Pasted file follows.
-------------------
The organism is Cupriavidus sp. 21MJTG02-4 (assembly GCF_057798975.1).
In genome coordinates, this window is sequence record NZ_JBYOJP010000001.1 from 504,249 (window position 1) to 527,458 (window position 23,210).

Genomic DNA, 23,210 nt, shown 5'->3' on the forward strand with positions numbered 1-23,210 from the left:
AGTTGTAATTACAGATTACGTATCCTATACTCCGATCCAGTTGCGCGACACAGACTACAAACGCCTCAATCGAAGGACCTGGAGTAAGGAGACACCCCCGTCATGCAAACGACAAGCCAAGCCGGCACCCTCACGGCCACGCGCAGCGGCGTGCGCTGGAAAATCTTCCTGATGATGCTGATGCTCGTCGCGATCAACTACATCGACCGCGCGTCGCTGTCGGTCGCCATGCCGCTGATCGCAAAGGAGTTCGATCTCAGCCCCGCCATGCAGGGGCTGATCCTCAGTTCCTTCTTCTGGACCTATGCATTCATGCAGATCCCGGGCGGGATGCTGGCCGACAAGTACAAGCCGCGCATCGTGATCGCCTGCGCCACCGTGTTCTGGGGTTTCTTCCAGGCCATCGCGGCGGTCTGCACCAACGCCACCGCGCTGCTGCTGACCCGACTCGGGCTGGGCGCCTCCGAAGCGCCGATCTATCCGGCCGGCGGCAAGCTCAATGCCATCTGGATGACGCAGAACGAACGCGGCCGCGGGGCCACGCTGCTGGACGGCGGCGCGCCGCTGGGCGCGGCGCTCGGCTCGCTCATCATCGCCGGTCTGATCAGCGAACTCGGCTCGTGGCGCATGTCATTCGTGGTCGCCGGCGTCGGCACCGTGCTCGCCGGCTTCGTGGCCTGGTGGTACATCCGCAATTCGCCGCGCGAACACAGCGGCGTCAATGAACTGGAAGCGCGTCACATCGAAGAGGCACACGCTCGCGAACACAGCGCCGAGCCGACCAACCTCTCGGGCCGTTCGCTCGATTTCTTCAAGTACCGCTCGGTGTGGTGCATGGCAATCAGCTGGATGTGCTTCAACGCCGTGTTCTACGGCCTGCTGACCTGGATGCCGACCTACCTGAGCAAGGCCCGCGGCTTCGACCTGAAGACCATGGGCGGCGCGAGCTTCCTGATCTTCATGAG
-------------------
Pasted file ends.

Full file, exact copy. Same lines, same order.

The organism is Cupriavidus sp. 21MJTG02-4 (assembly GCF_057798975.1).
In genome coordinates, this window is sequence record NZ_JBYOJP010000001.1 from 504,249 (window position 1) to 527,458 (window position 23,210).

Genomic DNA, 23,210 nt, shown 5'->3' on the forward strand with positions numbered 1-23,210 from the left:
AGTTGTAATTACAGATTACGTATCCTATACTCCGATCCAGTTGCGCGACACAGACTACAAACGCCTCAATCGAAGGACCTGGAGTAAGGAGACACCCCCGTCATGCAAACGACAAGCCAAGCCGGCACCCTCACGGCCACGCGCAGCGGCGTGCGCTGGAAAATCTTCCTGATGATGCTGATGCTCGTCGCGATCAACTACATCGACCGCGCGTCGCTGTCGGTCGCCATGCCGCTGATCGCAAAGGAGTTCGATCTCAGCCCCGCCATGCAGGGGCTGATCCTCAGTTCCTTCTTCTGGACCTATGCATTCATGCAGATCCCGGGCGGGATGCTGGCCGACAAGTACAAGCCGCGCATCGTGATCGCCTGCGCCACCGTGTTCTGGGGTTTCTTCCAGGCCATCGCGGCGGTCTGCACCAACGCCACCGCGCTGCTGCTGACCCGACTCGGGCTGGGCGCCTCCGAAGCGCCGATCTATCCGGCCGGCGGCAAGCTCAATGCCATCTGGATGACGCAGAACGAACGCGGCCGCGGGGCCACGCTGCTGGACGGCGGCGCGCCGCTGGGCGCGGCGCTCGGCTCGCTCATCATCGCCGGTCTGATCAGCGAACTCGGCTCGTGGCGCATGTCATTCGTGGTCGCCGGCGTCGGCACCGTGCTCGCCGGCTTCGTGGCCTGGTGGTACATCCGCAATTCGCCGCGCGAACACAGCGGCGTCAATGAACTGGAAGCGCGTCACATCGAAGAGGCACACGCTCGCGAACACAGCGCCGAGCCGACCAACCTCTCGGGCCGTTCGCTCGATTTCTTCAAGTACCGCTCGGTGTGGTGCATGGCAATCAGCTGGATGTGCTTCAACGCCGTGTTCTACGGCCTGCTGACCTGGATGCCGACCTACCTGAGCAAGGCCCGCGGCTTCGACCTGAAGACCATGGGCGGCGCGAGCTTCCTGATCTTCATGAG